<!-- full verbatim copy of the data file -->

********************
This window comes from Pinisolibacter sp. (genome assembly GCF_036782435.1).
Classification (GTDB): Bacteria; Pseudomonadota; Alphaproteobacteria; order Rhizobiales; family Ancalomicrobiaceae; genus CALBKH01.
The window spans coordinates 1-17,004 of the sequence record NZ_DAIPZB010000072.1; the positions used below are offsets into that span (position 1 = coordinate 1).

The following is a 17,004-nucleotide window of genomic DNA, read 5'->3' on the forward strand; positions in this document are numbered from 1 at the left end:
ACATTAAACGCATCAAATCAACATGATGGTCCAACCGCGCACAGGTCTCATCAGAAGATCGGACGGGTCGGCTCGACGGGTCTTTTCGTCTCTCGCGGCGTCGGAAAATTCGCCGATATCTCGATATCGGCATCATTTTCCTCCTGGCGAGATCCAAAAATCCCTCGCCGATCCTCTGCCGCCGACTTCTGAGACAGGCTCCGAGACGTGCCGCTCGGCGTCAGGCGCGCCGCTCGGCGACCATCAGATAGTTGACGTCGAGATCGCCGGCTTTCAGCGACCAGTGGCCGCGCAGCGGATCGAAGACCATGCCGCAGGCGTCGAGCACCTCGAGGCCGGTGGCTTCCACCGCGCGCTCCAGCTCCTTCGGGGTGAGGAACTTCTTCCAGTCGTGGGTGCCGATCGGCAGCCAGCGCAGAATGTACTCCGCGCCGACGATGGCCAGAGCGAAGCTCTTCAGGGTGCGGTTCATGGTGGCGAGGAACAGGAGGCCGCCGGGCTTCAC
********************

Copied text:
This window comes from Pinisolibacter sp. (genome assembly GCF_036782435.1).
Classification (GTDB): Bacteria; Pseudomonadota; Alphaproteobacteria; order Rhizobiales; family Ancalomicrobiaceae; genus CALBKH01.
The window spans coordinates 1-17,004 of the sequence record NZ_DAIPZB010000072.1; the positions used below are offsets into that span (position 1 = coordinate 1).

The following is a 17,004-nucleotide window of genomic DNA, read 5'->3' on the forward strand; positions in this document are numbered from 1 at the left end:
ACATTAAACGCATCAAATCAACATGATGGTCCAACCGCGCACAGGTCTCATCAGAAGATCGGACGGGTCGGCTCGACGGGTCTTTTCGTCTCTCGCGGCGTCGGAAAATTCGCCGATATCTCGATATCGGCATCATTTTCCTCCTGGCGAGATCCAAAAATCCCTCGCCGATCCTCTGCCGCCGACTTCTGAGACAGGCTCCGAGACGTGCCGCTCGGCGTCAGGCGCGCCGCTCGGCGACCATCAGATAGTTGACGTCGAGATCGCCGGCTTTCAGCGACCAGTGGCCGCGCAGCGGATCGAAGACCATGCCGCAGGCGTCGAGCACCTCGAGGCCGGTGGCTTCCACCGCGCGCTCCAGCTCCTTCGGGGTGAGGAACTTCTTCCAGTCGTGGGTGCCGATCGGCAGCCAGCGCAGAATGTACTCCGCGCCGACGATGGCCAGAGCGAAGCTCTTCAGGGTGCGGTTCATGGTGGCGAGGAACAGGAGGCCGCCGGGCTTCAC